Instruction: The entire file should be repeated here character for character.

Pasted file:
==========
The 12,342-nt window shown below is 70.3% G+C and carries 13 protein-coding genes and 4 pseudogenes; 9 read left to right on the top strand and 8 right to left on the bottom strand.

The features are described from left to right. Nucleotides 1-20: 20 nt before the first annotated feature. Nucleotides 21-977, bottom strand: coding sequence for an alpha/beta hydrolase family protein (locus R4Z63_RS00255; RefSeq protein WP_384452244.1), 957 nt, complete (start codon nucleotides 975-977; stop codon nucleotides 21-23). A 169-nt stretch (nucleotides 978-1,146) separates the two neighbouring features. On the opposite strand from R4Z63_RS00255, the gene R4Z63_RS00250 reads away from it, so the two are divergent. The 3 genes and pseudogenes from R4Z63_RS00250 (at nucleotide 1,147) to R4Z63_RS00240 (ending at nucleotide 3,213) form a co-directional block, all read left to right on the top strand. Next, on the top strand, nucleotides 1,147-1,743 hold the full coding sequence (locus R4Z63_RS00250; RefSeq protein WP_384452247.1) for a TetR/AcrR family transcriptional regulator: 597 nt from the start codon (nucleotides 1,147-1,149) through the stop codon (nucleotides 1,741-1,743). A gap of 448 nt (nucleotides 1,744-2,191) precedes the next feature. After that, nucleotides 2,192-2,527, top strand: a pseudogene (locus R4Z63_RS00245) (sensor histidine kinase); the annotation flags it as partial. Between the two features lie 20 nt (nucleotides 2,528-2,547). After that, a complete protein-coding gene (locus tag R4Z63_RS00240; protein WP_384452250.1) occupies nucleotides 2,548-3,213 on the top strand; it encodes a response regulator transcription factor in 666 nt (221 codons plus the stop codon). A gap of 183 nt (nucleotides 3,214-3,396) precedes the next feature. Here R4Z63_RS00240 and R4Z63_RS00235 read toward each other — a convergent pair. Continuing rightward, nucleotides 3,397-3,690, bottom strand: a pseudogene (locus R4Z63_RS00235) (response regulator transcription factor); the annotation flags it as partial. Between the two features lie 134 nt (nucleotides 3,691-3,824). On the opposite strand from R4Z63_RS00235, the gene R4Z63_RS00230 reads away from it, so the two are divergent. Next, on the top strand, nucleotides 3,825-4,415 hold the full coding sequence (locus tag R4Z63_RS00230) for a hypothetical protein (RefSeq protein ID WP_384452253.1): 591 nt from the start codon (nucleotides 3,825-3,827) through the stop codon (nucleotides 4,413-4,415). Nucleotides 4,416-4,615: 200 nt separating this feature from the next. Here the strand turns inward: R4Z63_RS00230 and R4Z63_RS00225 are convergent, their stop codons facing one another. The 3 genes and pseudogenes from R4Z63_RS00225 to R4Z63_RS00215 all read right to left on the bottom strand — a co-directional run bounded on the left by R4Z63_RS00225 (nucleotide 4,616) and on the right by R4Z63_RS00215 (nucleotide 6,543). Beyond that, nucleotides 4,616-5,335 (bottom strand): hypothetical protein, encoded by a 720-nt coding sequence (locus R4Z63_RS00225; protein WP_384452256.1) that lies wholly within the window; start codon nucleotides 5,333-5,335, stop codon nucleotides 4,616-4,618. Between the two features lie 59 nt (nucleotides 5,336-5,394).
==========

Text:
The 12,342-nt window shown below is 70.3% G+C and carries 13 protein-coding genes and 4 pseudogenes; 9 read left to right on the top strand and 8 right to left on the bottom strand.

The features are described from left to right. Nucleotides 1-20: 20 nt before the first annotated feature. Nucleotides 21-977, bottom strand: coding sequence for an alpha/beta hydrolase family protein (locus R4Z63_RS00255; RefSeq protein WP_384452244.1), 957 nt, complete (start codon nucleotides 975-977; stop codon nucleotides 21-23). A 169-nt stretch (nucleotides 978-1,146) separates the two neighbouring features. On the opposite strand from R4Z63_RS00255, the gene R4Z63_RS00250 reads away from it, so the two are divergent. The 3 genes and pseudogenes from R4Z63_RS00250 (at nucleotide 1,147) to R4Z63_RS00240 (ending at nucleotide 3,213) form a co-directional block, all read left to right on the top strand. Next, on the top strand, nucleotides 1,147-1,743 hold the full coding sequence (locus R4Z63_RS00250; RefSeq protein WP_384452247.1) for a TetR/AcrR family transcriptional regulator: 597 nt from the start codon (nucleotides 1,147-1,149) through the stop codon (nucleotides 1,741-1,743). A gap of 448 nt (nucleotides 1,744-2,191) precedes the next feature. After that, nucleotides 2,192-2,527, top strand: a pseudogene (locus R4Z63_RS00245) (sensor histidine kinase); the annotation flags it as partial. Between the two features lie 20 nt (nucleotides 2,528-2,547). After that, a complete protein-coding gene (locus tag R4Z63_RS00240; protein WP_384452250.1) occupies nucleotides 2,548-3,213 on the top strand; it encodes a response regulator transcription factor in 666 nt (221 codons plus the stop codon). A gap of 183 nt (nucleotides 3,214-3,396) precedes the next feature. Here R4Z63_RS00240 and R4Z63_RS00235 read toward each other — a convergent pair. Continuing rightward, nucleotides 3,397-3,690, bottom strand: a pseudogene (locus R4Z63_RS00235) (response regulator transcription factor); the annotation flags it as partial. Between the two features lie 134 nt (nucleotides 3,691-3,824). On the opposite strand from R4Z63_RS00235, the gene R4Z63_RS00230 reads away from it, so the two are divergent. Next, on the top strand, nucleotides 3,825-4,415 hold the full coding sequence (locus tag R4Z63_RS00230) for a hypothetical protein (RefSeq protein ID WP_384452253.1): 591 nt from the start codon (nucleotides 3,825-3,827) through the stop codon (nucleotides 4,413-4,415). Nucleotides 4,416-4,615: 200 nt separating this feature from the next. Here the strand turns inward: R4Z63_RS00230 and R4Z63_RS00225 are convergent, their stop codons facing one another. The 3 genes and pseudogenes from R4Z63_RS00225 to R4Z63_RS00215 all read right to left on the bottom strand — a co-directional run bounded on the left by R4Z63_RS00225 (nucleotide 4,616) and on the right by R4Z63_RS00215 (nucleotide 6,543). Beyond that, nucleotides 4,616-5,335 (bottom strand): hypothetical protein, encoded by a 720-nt coding sequence (locus R4Z63_RS00225; protein WP_384452256.1) that lies wholly within the window; start codon nucleotides 5,333-5,335, stop codon nucleotides 4,616-4,618. Between the two features lie 59 nt (nucleotides 5,336-5,394).